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Appropriately named training startup MindTickle is making a game out of bringing new sales reps up to speed.
The Mountain View, Calif.-based company announced today at Dreamforce ’14 that it has rebuilt its generalized, cloud-based training platform into one designed for “sales readiness.”
Integrated into the Salesforce CRM dashboard, MindTickle for Sales uses such gamification techniques as point-scoring, leaderboards, and quests in an effort to turn existing training and product content into something more engaging. Borrowing from gaming, there’s also a “lifeline” button — which, when summoned, allows the system to help out.
“The sales on-boarding process is broken,” co-founder and chief customer officer Mohit Garg told VentureBeat. He pointed to the current disjointed use of webinars, face-to-face classes, wikis and other Internet tools, and learning management systems (LMSs).
Instead, he said, MindTickle is “bringing this all together into one platform” with a structured learning plan and social tools for peer-to-peer learning. The intention is two-fold: on-board new sales reps and keep them up-to-date about new products — as well as the competition.
Conventional training techniques like quizzes or videos are also included, and the sales rep can gain more points or complete a step in her journey by completing them. Even within a gaming context, Garg said, the workflow of a new product or of an existing company process is maintained.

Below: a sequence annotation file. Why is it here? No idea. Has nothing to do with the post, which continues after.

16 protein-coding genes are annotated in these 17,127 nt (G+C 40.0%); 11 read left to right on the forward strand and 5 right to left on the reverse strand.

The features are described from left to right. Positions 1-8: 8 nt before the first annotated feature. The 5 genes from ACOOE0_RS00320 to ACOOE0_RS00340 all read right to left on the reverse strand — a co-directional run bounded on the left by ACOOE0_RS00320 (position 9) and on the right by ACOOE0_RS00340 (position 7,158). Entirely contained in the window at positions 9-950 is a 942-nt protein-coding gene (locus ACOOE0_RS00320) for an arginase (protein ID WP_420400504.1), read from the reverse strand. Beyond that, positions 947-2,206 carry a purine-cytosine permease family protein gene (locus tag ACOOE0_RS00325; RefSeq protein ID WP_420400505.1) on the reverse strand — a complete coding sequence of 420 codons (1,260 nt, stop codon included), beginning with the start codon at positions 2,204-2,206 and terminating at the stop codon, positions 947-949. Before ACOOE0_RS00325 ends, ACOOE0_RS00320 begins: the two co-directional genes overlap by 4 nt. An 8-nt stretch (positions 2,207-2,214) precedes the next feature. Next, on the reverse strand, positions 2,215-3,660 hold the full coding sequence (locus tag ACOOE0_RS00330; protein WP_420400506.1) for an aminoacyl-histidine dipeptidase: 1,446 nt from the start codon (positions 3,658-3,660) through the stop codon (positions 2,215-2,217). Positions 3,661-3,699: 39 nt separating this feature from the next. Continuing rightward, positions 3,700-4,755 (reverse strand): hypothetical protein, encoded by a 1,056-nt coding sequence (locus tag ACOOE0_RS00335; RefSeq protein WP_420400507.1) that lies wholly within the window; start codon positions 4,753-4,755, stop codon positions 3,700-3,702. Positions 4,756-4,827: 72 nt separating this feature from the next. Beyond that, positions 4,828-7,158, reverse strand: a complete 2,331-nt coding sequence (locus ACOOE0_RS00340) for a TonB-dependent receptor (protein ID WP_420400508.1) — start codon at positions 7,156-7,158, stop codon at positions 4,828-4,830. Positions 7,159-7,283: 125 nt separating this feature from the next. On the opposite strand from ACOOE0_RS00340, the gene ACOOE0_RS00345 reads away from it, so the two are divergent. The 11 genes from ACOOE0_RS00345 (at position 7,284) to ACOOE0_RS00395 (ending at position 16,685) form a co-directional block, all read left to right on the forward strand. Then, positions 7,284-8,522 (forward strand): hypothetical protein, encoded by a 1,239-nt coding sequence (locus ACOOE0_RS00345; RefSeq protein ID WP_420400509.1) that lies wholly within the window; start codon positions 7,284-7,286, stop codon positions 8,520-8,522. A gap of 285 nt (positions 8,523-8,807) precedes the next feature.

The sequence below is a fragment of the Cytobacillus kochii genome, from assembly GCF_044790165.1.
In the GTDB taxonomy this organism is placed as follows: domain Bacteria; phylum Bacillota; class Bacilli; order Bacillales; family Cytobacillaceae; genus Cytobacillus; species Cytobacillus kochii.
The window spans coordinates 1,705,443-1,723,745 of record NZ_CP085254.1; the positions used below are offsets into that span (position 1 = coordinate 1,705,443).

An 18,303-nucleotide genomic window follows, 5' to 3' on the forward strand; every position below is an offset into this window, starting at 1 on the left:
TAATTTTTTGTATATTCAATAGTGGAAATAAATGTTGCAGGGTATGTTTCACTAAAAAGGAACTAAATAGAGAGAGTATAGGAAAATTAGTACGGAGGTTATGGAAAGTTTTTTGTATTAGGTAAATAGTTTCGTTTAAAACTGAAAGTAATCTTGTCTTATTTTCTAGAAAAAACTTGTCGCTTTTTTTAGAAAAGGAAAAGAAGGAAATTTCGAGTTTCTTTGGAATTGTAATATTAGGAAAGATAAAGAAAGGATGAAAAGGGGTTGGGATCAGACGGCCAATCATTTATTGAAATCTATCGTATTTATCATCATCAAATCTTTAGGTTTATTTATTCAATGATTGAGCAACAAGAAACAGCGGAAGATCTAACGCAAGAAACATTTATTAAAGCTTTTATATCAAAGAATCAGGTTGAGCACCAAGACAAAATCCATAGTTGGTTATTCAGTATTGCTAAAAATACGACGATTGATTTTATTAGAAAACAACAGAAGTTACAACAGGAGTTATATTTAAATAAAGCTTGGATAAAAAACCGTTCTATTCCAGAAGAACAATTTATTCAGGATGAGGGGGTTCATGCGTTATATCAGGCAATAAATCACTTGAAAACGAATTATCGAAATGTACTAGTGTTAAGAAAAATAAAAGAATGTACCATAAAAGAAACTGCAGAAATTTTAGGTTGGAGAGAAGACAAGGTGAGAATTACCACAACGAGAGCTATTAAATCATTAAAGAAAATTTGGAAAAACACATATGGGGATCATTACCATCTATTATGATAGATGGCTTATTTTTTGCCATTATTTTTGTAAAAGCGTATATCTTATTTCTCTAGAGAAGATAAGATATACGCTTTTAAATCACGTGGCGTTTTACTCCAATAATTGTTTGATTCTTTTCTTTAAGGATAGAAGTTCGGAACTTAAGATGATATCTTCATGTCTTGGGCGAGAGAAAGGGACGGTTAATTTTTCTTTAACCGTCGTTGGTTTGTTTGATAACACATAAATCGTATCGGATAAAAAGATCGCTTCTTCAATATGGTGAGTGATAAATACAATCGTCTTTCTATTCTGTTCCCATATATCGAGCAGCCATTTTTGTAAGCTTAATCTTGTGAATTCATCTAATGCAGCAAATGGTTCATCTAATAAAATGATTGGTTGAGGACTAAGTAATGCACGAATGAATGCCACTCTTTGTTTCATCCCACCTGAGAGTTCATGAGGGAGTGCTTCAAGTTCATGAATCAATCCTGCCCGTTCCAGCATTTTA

In addition to company or product content, topics might include “preparing for a sales pitch” or learning to handle issues a prospect might bring up. A manager can employ the platform’s course creation tools to readily set up a new learning track, and MindTickle reports that some companies offer rewards, such as gift cards, to high point scorers. Analytics show such metrics as which content is the most engaging or the most difficult, as well as which reps are killing it.
Gamification’s effectiveness is still being debated. A 2012 Gartner study, for instance, predicted that as many as 80 percent of gamification projects in 2014 would fail to achieve their goals because of bad design. A common risk is that the gamification techniques do not fit the learning needs of specific materials, so that, for instance, a user might earn a high score but miss the point of the content.
Competition comes in two forms, Garg said. There are older learning management systems (LMSs), such as Cornerstone on Demand or Litmos. But, he noted, they rely heavily on Q&A and other standard online learning formats and cannot match gamification for engagement.
There are also other software-as-a-service (SaaS)-based learning platforms such as Brainshark, Garg said, but these do not emphasize gamification and are not exclusively for sales rep onboarding.
On the drawing board for MindTickle: integration with other sales tools besides Salesforce, a new ability to record audio and video of sales pitches, and applying the platform to other job types, such as customer service.
Founded in late 2011, the company announced last week that it had landed $1.8 million in seed funding from Accel Partners and angel investors. In a statement on the funding, Accel pointed to the need for continual training and “bite-size learning through mobile devices.”
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